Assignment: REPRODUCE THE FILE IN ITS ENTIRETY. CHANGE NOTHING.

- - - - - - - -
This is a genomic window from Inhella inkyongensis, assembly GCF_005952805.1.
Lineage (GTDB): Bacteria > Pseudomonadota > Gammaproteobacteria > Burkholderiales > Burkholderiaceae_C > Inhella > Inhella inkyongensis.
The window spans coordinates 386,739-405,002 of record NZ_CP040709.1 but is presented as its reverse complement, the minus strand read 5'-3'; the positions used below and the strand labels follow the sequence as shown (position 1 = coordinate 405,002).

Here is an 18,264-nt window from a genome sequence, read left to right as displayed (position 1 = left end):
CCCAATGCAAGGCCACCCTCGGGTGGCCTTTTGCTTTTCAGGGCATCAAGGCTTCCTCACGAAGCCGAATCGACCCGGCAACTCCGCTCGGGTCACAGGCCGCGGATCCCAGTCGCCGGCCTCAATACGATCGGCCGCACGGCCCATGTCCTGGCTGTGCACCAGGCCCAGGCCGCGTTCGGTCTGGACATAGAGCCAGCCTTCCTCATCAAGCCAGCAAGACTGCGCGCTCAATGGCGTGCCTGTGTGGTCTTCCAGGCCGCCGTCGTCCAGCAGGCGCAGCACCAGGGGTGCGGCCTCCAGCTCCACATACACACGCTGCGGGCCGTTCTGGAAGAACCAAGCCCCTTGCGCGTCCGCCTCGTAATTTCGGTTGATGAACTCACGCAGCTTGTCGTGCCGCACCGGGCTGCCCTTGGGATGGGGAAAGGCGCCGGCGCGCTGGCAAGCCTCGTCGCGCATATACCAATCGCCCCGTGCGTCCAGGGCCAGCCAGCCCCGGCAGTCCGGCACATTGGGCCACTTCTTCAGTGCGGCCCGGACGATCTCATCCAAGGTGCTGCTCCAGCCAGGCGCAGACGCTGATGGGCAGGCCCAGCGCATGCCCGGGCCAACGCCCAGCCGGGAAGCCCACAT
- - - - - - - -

This is a genomic window from Inhella inkyongensis, assembly GCF_005952805.1.
Lineage (GTDB): Bacteria > Pseudomonadota > Gammaproteobacteria > Burkholderiales > Burkholderiaceae_C > Inhella > Inhella inkyongensis.
The window spans coordinates 386,739-405,002 of record NZ_CP040709.1 but is presented as its reverse complement, the minus strand read 5'-3'; the positions used below and the strand labels follow the sequence as shown (position 1 = coordinate 405,002).

Here is an 18,264-nt window from a genome sequence, read left to right as displayed (position 1 = left end):
CCCAATGCAAGGCCACCCTCGGGTGGCCTTTTGCTTTTCAGGGCATCAAGGCTTCCTCACGAAGCCGAATCGACCCGGCAACTCCGCTCGGGTCACAGGCCGCGGATCCCAGTCGCCGGCCTCAATACGATCGGCCGCACGGCCCATGTCCTGGCTGTGCACCAGGCCCAGGCCGCGTTCGGTCTGGACATAGAGCCAGCCTTCCTCATCAAGCCAGCAAGACTGCGCGCTCAATGGCGTGCCTGTGTGGTCTTCCAGGCCGCCGTCGTCCAGCAGGCGCAGCACCAGGGGTGCGGCCTCCAGCTCCACATACACACGCTGCGGGCCGTTCTGGAAGAACCAAGCCCCTTGCGCGTCCGCCTCGTAATTTCGGTTGATGAACTCACGCAGCTTGTCGTGCCGCACCGGGCTGCCCTTGGGATGGGGAAAGGCGCCGGCGCGCTGGCAAGCCTCGTCGCGCATATACCAATCGCCCCGTGCGTCCAGGGCCAGCCAGCCCCGGCAGTCCGGCACATTGGGCCACTTCTTCAGTGCGGCCCGGACGATCTCATCCAAGGTGCTGCTCCAGCCAGGCGCAGACGCTGATGGGCAGGCCCAGCGCATGCCCGGGCCAACGCCCAGCCGGGAAGCCCACAT